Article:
I don't think that Human cultures will have this word, at least not as part of a greeting. The Na'vi have a physical means for direct brain-to-brain connection ("remote tsaheylu" via places like ToV); therefore, they have a tangible example of the concept. A solely cultural concept of kame wouldn't help.
Previously Ithisa Kīranem, Uniltìrantokx te Skxawng.

Name from my Sakaš conlang, from Sakasul Ältäbisäl Acarankïp

"First name" is Ačankif, not Eltabiš! In Na'vi, Atsankip.

Offline Puvomun

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Re: Kame and "see"
« Reply #3 on: June 28, 2012, 03:55:43 am »
So, technically, to be correct we shouldn't actually translate kame, hmm?

"Sky People cannot learn; they do not kame."  ;D

To be technically correct we cannot even translate kame, as we don't  possess that ability. Best we can is interpret it as closely as possible.

I don't think that Human cultures will have this word, at least not as part of a greeting. The Na'vi have a physical means for direct brain-to-brain connection ("remote tsaheylu" via places like ToV); therefore, they have a tangible example of the concept. A solely cultural concept of kame wouldn't help.

Nìngay. Kame is something in their life. It is not in ours.
Krr a lì'fya lam sraw, may' frivìp utralit.

Ngopyu ayvurä.

Offline Eana Unil

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Re: Kame and "see"
« Reply #4 on: June 28, 2012, 04:06:27 am »
Tsaylì'u mengeyä oeyä eltur tìtxen seiyi.

Slä... I wouldn't go this far and say that we sawtute are not able to "kame" in our very own way. Some of us are able to do that. It might differ from the way the Na'vi "kame", but I refuse to say that we were unable to "kame".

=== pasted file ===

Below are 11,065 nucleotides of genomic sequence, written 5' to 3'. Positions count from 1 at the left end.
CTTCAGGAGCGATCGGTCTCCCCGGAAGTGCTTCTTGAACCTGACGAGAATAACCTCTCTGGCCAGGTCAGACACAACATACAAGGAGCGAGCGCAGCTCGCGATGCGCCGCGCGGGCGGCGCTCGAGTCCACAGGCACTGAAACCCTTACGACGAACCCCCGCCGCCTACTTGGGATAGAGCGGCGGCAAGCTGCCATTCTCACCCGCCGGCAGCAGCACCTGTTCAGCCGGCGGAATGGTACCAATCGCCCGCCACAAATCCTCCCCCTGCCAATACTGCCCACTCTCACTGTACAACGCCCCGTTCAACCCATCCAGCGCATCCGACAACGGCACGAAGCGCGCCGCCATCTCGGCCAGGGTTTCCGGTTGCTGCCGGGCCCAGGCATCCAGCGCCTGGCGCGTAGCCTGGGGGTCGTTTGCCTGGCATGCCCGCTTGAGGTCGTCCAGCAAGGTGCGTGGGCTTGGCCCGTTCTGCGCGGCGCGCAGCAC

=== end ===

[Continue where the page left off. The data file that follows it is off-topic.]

That's one of the reasons I used Jake Sully's sentence for my signature. And I bet he said that because he would mllte ;P oehu. ;)

Geez, what gibberish, ngaytxoa. ^^
« Last Edit: June 28, 2012, 04:39:43 am by Eana Unil »

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Offline Irtaviš Ačankif

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Re: Kame and "see"
« Reply #5 on: June 28, 2012, 04:32:25 am »
Geez, what gibberish, ngaytxoa. ^^
hrh  :D

I'm not saying that we cannot kame. It is only that it is something acquired; there might be human cultures with a synonymous word, but probably not in greetings. We usually greet with basic things that even 3-year-olds can understand.

By the way, it is mlltxe not *mlltxe.
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"First name" is Ačankif, not Eltabiš! In Na'vi, Atsankip.

Offline Irtaviš Ačankif

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Re: Kame and "see"
« Reply #6 on: June 28, 2012, 04:35:37 am »
To be technically correct we cannot even translate kame, as we don't  possess that ability. Best we can is interpret it as closely as possible.